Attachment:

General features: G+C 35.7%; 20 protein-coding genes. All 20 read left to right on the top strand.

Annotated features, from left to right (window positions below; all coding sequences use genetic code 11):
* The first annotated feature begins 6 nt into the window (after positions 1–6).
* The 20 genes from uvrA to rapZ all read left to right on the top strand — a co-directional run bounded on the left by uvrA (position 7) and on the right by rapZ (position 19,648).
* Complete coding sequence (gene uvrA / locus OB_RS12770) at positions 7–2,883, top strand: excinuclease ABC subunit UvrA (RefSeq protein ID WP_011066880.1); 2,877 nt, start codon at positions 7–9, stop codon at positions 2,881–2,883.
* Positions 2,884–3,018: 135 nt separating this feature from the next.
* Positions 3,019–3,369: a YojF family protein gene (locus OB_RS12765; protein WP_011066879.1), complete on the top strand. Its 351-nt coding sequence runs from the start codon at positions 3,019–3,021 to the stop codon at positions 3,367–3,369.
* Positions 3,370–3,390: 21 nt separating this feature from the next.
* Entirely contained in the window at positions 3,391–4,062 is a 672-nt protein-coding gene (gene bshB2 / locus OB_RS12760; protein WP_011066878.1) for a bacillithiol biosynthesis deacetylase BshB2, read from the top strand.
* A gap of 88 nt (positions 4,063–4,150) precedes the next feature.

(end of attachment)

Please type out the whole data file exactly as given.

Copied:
General features: G+C 35.7%; 20 protein-coding genes. All 20 read left to right on the top strand.

Annotated features, from left to right (window positions below; all coding sequences use genetic code 11):
* The first annotated feature begins 6 nt into the window (after positions 1–6).
* The 20 genes from uvrA to rapZ all read left to right on the top strand — a co-directional run bounded on the left by uvrA (position 7) and on the right by rapZ (position 19,648).
* Complete coding sequence (gene uvrA / locus OB_RS12770) at positions 7–2,883, top strand: excinuclease ABC subunit UvrA (RefSeq protein ID WP_011066880.1); 2,877 nt, start codon at positions 7–9, stop codon at positions 2,881–2,883.
* Positions 2,884–3,018: 135 nt separating this feature from the next.
* Positions 3,019–3,369: a YojF family protein gene (locus OB_RS12765; protein WP_011066879.1), complete on the top strand. Its 351-nt coding sequence runs from the start codon at positions 3,019–3,021 to the stop codon at positions 3,367–3,369.
* Positions 3,370–3,390: 21 nt separating this feature from the next.
* Entirely contained in the window at positions 3,391–4,062 is a 672-nt protein-coding gene (gene bshB2 / locus OB_RS12760; protein WP_011066878.1) for a bacillithiol biosynthesis deacetylase BshB2, read from the top strand.
* A gap of 88 nt (positions 4,063–4,150) precedes the next feature.